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Week 2:  Understand Evaluation


How to Get Child Evaluated
The process of identifying how significant your child's issues with reading are can be overwhelming. What do you do when you suspect your child has a reading disability? Join us to learn the different levels of assessments you can use to help your child learn how to read.  This lecture by Kelli Sandman-Hurley of The Dyslexia Training Institute was sponsored by LdEduTalk. The slide for How to Get Child Evaluated starts at 13:09.

Understanding Test Results
Dr. Rachna Varia, a licensed clinical psychologist and Director of Testing and Diagnostics for Mindwell, discuss es key elements that must be included in a thorough assessment to tease out dyslexia. The webinar will help inform parents about what learning areas to be assessed, why it should be assessed, and the implications. It also explains standard scores and scaled scores to better interpret your child's unique profile. 


These books cover testing in depth and describe specific tests:

Wrightslaw:  All About Test & Assessments

by Melissa Lee Farrall and Pamela Darr Wright 


Essentials of Dyslexia Assessment and Intervention

by Nancy Mather and Barbara J. Wendling


Weekly Assignment:

Read Wrightslaw's

Tests and Assessment Pop-Up: Assessing Reading Difficulties and Difficulties

Read Who Is Qualified to Diagnose LD Anyway? and Pieces of a Comprehensive Evaluation .  

Start compiling a list of formal evaluators and professional screeners in your area. While you may not use it immediately, knowing the cost of your local options will be important as you make your plan for helping your child.

Articles about the Evaluation Process:

Not everyone who offers dyslexia testing has the qualification to give an official, legally valid diagnosis -- others may do the same tests but can legally only "identify" individuals who "fit the profile for dyslexia". This article explains the differences between several types of psychologists and other professionals.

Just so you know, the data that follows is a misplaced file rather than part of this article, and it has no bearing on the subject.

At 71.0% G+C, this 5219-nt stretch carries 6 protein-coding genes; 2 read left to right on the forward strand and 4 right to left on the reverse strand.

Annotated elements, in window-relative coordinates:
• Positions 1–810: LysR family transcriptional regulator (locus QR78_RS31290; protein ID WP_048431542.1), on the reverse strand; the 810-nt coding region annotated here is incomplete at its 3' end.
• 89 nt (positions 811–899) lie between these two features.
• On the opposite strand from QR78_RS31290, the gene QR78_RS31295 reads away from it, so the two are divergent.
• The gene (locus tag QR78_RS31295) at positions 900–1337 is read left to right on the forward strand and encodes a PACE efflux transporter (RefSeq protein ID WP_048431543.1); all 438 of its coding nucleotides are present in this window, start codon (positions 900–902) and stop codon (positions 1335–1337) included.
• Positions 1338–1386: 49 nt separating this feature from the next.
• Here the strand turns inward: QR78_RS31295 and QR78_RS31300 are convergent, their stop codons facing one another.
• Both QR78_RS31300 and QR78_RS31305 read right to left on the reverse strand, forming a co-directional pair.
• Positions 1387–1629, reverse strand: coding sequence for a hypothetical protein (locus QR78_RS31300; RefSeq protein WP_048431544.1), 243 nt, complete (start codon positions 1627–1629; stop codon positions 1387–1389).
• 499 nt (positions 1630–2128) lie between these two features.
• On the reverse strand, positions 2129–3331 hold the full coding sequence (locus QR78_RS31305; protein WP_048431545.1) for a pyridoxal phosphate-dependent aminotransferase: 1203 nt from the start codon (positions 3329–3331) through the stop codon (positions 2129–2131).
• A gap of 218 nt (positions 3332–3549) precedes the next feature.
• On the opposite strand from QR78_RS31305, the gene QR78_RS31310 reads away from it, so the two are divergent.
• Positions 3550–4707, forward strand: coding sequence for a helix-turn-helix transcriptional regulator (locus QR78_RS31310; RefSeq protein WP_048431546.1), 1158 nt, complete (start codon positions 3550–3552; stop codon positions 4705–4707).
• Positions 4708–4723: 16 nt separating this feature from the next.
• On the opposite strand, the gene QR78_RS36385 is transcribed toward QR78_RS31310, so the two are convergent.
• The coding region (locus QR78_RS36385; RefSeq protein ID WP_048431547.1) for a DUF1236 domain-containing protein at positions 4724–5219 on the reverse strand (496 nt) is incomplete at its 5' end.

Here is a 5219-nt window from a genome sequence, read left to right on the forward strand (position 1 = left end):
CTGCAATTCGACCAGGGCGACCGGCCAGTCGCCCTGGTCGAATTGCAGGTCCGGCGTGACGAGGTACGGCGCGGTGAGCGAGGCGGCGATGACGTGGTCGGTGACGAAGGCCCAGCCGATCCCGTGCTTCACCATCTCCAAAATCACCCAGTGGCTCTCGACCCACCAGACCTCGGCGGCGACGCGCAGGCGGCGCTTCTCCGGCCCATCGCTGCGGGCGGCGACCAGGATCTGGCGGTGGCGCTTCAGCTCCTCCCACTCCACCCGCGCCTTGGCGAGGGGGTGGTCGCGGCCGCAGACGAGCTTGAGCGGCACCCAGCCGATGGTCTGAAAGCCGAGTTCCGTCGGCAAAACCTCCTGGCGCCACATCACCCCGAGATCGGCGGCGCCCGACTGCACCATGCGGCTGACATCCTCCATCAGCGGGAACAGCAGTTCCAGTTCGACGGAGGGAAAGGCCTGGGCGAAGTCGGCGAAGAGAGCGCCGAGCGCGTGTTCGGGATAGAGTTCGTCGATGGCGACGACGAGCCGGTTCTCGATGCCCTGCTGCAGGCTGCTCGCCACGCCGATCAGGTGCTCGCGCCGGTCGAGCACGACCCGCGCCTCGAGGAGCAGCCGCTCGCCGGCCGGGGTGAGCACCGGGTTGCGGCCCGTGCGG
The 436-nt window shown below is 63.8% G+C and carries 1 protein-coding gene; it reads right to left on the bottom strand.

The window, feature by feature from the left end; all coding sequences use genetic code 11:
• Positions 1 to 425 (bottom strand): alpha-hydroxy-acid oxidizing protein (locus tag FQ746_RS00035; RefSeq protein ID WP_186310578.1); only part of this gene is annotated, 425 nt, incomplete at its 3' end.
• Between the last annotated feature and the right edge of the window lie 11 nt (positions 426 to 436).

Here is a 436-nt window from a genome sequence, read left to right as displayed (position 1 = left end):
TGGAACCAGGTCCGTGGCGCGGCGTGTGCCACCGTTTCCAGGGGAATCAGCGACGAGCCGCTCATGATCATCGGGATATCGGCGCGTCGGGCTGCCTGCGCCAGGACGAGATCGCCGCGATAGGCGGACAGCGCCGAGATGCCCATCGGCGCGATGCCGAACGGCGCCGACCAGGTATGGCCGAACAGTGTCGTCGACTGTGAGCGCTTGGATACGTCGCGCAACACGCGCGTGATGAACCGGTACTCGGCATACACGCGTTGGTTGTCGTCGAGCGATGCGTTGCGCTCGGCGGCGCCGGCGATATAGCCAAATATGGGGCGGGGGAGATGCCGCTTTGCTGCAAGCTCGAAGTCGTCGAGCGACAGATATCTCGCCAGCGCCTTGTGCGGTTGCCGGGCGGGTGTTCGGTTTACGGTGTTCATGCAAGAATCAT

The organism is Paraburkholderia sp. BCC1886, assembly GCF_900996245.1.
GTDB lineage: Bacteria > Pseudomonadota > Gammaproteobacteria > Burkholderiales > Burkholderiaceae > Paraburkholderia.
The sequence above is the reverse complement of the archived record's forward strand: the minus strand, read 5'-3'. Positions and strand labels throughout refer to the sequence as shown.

Article describing all the areas that should be tested in a full evaluation. If you choose to have the school do testing via the IEP process, ask for the names of tests they plan to do, and compare the tests to these recommendations.

Article describes specifc tests by name.

Article about the testing appointment.

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Informal Screening at Home:

DIBELS is used in many schools to screen for dyslexia and track reading progress.  It can also be done at home. This video describes the test.

On the DIBELS page, click on "sign up" to get access to free download of DIBELS benchmark tests.

Most dyslexics struggle to read nonsense words.  This quick screening will show you if your child is having trouble in this area.

This site has a quick and easy check of phonics knowledge.  Follow the link, then click on the picture that says "Quick and Simple Phonics Assessment" to go to the download.

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